It Takes a Village – Preparing for a Regulatory Exam
Advanced planning for a regulatory exam remains a vital step in ensuring the compliance team is prepared when the exam teams comes knocking. At the recent CSS/Ascendant fall conference in San Diego, Allison Fraser moderated the conference’s capstone session on the topic, joined by Bryan Bennett, the Associate Regional Director in the examination program in the SEC’s Los Angeles regional office; Asher Ailey, Chief Legal Officer and Head of Compliance at Research Affiliates, LLC; and Genna Garver, Of Counsel and Chair of the Investment Management Group at Dorsey & Whitney LLP.
During the session, Bennett provided the audience with a background of the exam program, how the increased use of data analytics has changed the exam staff’s approach, the practice of hiring examiners with industry background, and the role of the Private Funds Unit and interaction with the regional offices.
Ailey highlighted some key steps an adviser should undertake on an ongoing basis to ensure the effectiveness of a compliance program, including periodic risk assessments, ensuring that Form ADV and other filings are current and accurate, and conducting regular employee training. Ailey also recommends conducting a mock exam to gain an independent view of the firm’s compliance program. Garver noted that the exercise of producing documents requested in a mock exam informs the firm about its ability to respond to an actual exam.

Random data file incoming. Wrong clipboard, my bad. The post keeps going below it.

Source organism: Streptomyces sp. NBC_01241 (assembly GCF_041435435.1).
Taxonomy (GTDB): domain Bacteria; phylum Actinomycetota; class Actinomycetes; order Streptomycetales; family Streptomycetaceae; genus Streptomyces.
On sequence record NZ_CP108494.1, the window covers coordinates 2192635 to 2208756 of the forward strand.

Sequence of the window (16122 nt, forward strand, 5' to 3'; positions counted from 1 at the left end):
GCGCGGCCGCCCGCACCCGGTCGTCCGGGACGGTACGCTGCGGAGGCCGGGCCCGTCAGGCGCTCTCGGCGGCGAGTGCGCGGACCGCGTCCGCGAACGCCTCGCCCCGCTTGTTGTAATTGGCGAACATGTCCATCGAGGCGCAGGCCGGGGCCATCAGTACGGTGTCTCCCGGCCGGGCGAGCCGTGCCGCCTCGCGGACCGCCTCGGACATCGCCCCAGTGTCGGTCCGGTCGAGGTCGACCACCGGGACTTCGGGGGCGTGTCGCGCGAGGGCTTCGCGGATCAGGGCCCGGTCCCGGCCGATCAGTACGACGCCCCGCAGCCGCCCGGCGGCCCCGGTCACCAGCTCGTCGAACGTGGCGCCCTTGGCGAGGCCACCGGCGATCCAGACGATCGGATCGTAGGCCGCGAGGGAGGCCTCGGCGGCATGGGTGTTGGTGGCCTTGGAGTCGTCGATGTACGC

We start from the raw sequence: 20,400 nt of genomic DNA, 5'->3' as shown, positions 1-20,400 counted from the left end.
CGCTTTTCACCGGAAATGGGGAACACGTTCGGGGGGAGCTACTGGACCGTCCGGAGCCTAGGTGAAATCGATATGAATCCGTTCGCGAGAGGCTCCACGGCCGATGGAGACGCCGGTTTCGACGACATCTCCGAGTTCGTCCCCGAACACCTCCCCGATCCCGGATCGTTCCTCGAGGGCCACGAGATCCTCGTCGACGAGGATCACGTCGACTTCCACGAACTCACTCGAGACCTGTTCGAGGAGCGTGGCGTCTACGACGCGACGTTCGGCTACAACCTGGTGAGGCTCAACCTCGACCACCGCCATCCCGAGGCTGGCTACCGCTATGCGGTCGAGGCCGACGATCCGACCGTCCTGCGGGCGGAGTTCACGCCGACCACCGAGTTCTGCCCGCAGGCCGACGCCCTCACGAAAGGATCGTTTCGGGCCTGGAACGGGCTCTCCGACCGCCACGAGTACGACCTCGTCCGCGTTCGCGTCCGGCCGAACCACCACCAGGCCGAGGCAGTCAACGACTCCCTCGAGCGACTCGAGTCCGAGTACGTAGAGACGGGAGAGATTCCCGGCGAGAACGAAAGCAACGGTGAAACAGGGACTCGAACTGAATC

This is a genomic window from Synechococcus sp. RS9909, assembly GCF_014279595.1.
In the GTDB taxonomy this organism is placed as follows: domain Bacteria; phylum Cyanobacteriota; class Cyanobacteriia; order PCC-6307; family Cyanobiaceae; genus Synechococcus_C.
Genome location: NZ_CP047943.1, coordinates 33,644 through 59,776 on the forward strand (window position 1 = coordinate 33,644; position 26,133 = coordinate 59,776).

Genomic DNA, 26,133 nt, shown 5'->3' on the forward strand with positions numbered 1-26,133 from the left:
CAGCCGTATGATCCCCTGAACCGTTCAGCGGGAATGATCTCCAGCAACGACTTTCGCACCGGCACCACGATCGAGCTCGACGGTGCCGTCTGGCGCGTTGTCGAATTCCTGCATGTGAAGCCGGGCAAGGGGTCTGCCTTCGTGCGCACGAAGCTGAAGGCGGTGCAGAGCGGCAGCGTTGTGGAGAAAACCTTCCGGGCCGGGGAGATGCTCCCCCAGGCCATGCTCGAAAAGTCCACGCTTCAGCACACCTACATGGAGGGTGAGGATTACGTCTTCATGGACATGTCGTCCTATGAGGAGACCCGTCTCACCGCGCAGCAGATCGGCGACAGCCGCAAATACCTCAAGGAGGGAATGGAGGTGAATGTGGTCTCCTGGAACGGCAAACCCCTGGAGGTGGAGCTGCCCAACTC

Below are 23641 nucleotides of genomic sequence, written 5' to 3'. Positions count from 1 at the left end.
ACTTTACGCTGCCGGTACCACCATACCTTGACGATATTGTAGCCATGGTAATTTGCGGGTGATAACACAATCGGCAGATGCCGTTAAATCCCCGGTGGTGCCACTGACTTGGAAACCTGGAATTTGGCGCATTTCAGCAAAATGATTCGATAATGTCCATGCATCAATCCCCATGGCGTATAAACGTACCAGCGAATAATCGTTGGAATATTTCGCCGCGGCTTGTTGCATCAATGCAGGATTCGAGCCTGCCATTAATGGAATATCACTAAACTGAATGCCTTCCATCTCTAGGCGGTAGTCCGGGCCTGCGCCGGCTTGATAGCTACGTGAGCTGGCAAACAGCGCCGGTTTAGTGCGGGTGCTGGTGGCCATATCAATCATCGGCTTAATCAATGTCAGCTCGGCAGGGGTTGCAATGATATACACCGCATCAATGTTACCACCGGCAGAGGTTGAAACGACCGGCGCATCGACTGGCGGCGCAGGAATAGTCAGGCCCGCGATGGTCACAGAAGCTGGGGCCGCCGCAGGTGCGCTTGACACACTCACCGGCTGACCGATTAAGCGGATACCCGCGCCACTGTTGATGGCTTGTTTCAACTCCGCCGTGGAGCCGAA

Garver highlights the importance of advanced planning of the logistics of the exam, such as designating your exam team, identifying your process for producing and tracking documents and preparing an opening presentation to provide the background of the business to the exam staff. The panel also offered these additional suggestions:
- Provide complete and accurate answers to any request or question. Be sure to ask questions if you don’t understand, and be specific as to your responses
- Be timely in your responses and communicate promptly with the staff if you identify delays in producing documents
- Make your senior personnel available during the on-site exam
- Have someone, preferably the CCO, sit in during all interviews with firm personnel
- Be professional and accommodating
- Don’t do a data dump
- Be careful about overly broad privilege claims
- Keep calm
The panel noted that most exams end in some type of deficiency finding. For each finding, identify the necessary corrective action and advise the staff of your plan. Ensure that corrective measures are completed. While an exam is stressful on an organization, effective efforts before, during and after an exam can help minimize the impact on your firm.
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